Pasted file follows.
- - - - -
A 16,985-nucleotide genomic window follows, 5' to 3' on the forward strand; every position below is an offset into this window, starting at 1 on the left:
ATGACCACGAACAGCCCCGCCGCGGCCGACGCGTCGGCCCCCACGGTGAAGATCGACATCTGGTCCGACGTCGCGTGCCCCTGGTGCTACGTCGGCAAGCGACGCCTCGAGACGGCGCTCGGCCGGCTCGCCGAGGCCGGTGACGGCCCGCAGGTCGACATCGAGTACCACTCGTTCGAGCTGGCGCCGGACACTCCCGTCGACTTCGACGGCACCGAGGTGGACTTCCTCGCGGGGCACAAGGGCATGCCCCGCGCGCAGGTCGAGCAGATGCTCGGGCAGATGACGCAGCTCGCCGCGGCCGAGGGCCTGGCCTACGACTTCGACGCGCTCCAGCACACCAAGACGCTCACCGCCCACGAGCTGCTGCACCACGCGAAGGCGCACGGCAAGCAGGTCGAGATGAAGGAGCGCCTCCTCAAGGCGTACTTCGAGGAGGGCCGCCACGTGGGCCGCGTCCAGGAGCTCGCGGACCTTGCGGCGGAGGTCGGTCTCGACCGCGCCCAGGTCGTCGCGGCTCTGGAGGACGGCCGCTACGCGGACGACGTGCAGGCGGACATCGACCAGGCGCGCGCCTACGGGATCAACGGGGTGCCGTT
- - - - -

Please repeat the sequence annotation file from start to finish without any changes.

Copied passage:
A 16,985-nucleotide genomic window follows, 5' to 3' on the forward strand; every position below is an offset into this window, starting at 1 on the left:
ATGACCACGAACAGCCCCGCCGCGGCCGACGCGTCGGCCCCCACGGTGAAGATCGACATCTGGTCCGACGTCGCGTGCCCCTGGTGCTACGTCGGCAAGCGACGCCTCGAGACGGCGCTCGGCCGGCTCGCCGAGGCCGGTGACGGCCCGCAGGTCGACATCGAGTACCACTCGTTCGAGCTGGCGCCGGACACTCCCGTCGACTTCGACGGCACCGAGGTGGACTTCCTCGCGGGGCACAAGGGCATGCCCCGCGCGCAGGTCGAGCAGATGCTCGGGCAGATGACGCAGCTCGCCGCGGCCGAGGGCCTGGCCTACGACTTCGACGCGCTCCAGCACACCAAGACGCTCACCGCCCACGAGCTGCTGCACCACGCGAAGGCGCACGGCAAGCAGGTCGAGATGAAGGAGCGCCTCCTCAAGGCGTACTTCGAGGAGGGCCGCCACGTGGGCCGCGTCCAGGAGCTCGCGGACCTTGCGGCGGAGGTCGGTCTCGACCGCGCCCAGGTCGTCGCGGCTCTGGAGGACGGCCGCTACGCGGACGACGTGCAGGCGGACATCGACCAGGCGCGCGCCTACGGGATCAACGGGGTGCCGTT